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Your Genes and Hormones May Play a Role in Hearing Loss, Researchers Say


By now, we know the biggest factor that increases the risk of hearing problems is growing older. As many as half of adults age 75 and older have some degree of hearing loss, by some estimates. And as our world gets louder, hearing problems are becoming a younger problem too, which begs the need for more research on ways we can cut down our risk.  

But the reasons behind other risk factors have been harder to pin down. A new study from May, led by scientists from Yale and published in Genome Medicine, gets deeper into the genetic and hormonal influences of hearing loss, leading to more information that could potentially help patients minimize hearing problems as they age. 

Specifically, researchers looked at factors that contribute to sensorineural hearing loss, which is caused by damage to the inner ear and is the most common type as we age. (Other types of hearing loss, including cases where people are born hard of hearing, weren’t included in the study.) Across a cohort of nearly 750,000 older adults, scientists were able to identify genes that may make a person more susceptible to hearing loss, as well as hormonal differences that may help explain why men seem to be more prone to hearing loss than women.

Renato Polimanti, associate professor of psychiatry at Yale School of Medicine and senior author in the study, said he hopes this research can help with the development of genetic risk assessments for hearing loss, which will allow doctors and clinicians to combine known environmental risk factors (smoking cigarettes and being exposed to loud noise for long periods of time, for example) with what’s in someone’s genes.

While more work is needed, combining all of this information, Polimanti said, will help researchers understand which people have a higher risk of developing hearing problems later in life. Then, patients will be in a better spot to make lifestyle tweaks or changes to shift that risk.

“This is something we’re working on,” Polimanti added.

While there’s currently no genetic test for hearing loss, identifying and treating symptoms of sensorineural or acquired hearing loss is important, as problems with hearing also come with the risk of dementia, mental health problems and other health risks. 

How hormones and genetics play a role

Men usually have problems with their hearing earlier than women, Polimanti said, even when taking into consideration other factors that make hearing loss more likely. Researchers are now a little closer to understanding why. 

Estrogen may play some protective role when it comes to hearing as we age, researchers in the study found. By examining genetic samples from people in Europe and the US, researchers in the study found that genes responsible for hormone regulation were linked to hearing problems in older age. This explains the difference between men and women, who have different hormones throughout their lifespan: on average, women have higher levels of estrogen than men. It also explains the difference among women with genetic predispositions for naturally higher or lower estrogen levels.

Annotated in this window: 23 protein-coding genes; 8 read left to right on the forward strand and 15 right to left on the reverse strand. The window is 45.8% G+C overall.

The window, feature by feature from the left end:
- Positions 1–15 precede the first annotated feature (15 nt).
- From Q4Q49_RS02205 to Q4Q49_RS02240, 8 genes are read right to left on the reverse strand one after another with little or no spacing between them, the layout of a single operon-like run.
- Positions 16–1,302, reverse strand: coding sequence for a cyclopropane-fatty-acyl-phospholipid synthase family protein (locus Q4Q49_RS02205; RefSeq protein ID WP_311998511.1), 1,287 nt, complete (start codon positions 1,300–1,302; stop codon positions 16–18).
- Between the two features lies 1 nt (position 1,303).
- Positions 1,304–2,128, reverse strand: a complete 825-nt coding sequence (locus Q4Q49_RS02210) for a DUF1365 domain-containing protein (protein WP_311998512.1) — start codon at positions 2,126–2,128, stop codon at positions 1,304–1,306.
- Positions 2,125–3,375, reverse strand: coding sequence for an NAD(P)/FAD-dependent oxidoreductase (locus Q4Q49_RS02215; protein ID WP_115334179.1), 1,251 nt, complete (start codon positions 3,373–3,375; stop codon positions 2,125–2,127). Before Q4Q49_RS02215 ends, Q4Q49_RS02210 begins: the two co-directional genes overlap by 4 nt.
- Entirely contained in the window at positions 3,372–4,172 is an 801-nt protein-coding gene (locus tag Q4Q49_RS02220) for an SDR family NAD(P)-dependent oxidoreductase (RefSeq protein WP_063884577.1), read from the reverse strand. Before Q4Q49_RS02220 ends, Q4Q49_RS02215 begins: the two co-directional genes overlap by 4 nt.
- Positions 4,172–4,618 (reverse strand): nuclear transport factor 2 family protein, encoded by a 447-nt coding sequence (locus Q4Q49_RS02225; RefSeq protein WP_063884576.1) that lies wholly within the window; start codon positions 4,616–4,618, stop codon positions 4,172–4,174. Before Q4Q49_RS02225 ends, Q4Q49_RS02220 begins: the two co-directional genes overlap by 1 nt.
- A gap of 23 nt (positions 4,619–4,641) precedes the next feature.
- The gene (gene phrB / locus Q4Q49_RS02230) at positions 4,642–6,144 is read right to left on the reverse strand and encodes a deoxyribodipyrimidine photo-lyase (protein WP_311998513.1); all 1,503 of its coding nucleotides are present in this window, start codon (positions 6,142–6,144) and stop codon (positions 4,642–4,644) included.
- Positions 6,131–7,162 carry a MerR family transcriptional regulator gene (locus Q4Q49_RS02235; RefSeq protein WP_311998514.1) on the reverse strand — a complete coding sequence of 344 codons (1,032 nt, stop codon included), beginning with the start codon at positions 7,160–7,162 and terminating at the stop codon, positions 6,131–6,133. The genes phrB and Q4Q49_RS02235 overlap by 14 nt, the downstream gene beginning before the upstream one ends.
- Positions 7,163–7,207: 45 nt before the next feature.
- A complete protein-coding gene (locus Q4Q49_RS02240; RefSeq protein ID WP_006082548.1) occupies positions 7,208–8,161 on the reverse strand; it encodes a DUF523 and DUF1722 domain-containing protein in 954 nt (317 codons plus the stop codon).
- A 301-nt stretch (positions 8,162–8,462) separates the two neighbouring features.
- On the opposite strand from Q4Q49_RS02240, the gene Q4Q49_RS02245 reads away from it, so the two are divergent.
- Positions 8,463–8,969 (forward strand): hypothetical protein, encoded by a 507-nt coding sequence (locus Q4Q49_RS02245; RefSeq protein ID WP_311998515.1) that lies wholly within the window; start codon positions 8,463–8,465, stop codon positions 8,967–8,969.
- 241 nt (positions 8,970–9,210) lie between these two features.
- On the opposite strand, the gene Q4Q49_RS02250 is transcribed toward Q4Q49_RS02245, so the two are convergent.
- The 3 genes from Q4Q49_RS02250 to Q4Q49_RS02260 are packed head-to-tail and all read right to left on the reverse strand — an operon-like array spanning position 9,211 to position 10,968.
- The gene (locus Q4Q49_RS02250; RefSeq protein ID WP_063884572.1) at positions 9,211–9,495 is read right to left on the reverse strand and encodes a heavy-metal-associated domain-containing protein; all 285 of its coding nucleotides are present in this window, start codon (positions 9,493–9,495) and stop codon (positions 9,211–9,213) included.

“Certain people are predisposed to have higher or lower hormone levels,” Polimanti said, explaining that this genetic factor doesn’t change even with the expected drop in estrogen that comes when people go through menopause, which also coincides with older age and the rise in hearing problems. 

Most studies on hearing loss have been focused on the peripheral auditory system (the inner, outer and middle ear), Polimanti said. But the new research included a potential connection between the central nervous system and changes in the brain with hearing problems, adding to the existing role the peripheral nervous system plays.

Specifically, the study showed that “transcriptomic changes” in the brain can predispose someone to hearing loss, Polimanti said. Changes to the transcriptome may describe genetic changes that happen at a cellular level. 

“This opens new directions where changes in the brain due to aging or environmental exposures could increase the risk of hearing problems,” Polimanti wrote in an email.

What this means for the future of hearing loss 

As a news release from Yale Medicine pointed out, this large-scale genetic study may aid future development of treatments for age-related hearing loss besides hearing aids, which notably were released over-the-counter last fall. But don’t expect a pill for hearing loss soon, according to Polimanti, at least based on these findings. 

The path from genetic findings to drug development is a “long process,” Polimanti said. Besides using hearing aids to compensate, age-related hearing loss is largely considered irreversible, though there is research going into treatments like cochlear implants, which replace the damaged little nerve cells in the inner ear. 

Right now, the best thing the medical community and society as a whole can do is help get hearing aids into more ears by stripping away some of the stigma associated with wearing one. This study illustrated that in people with hearing problems, hearing aids are way underutilized not just in the US, but also in the UK, where the cost is covered by the health care system. 

This means that we have more work to do public-health wise, besides lowering the cost of hearing aids by making them available over the counter.

“It’s important not only to develop new tools, but to make people aware that there is nothing wrong with having hearing problems,” Polimanti said. “There are ways they can improve their hearing function.”


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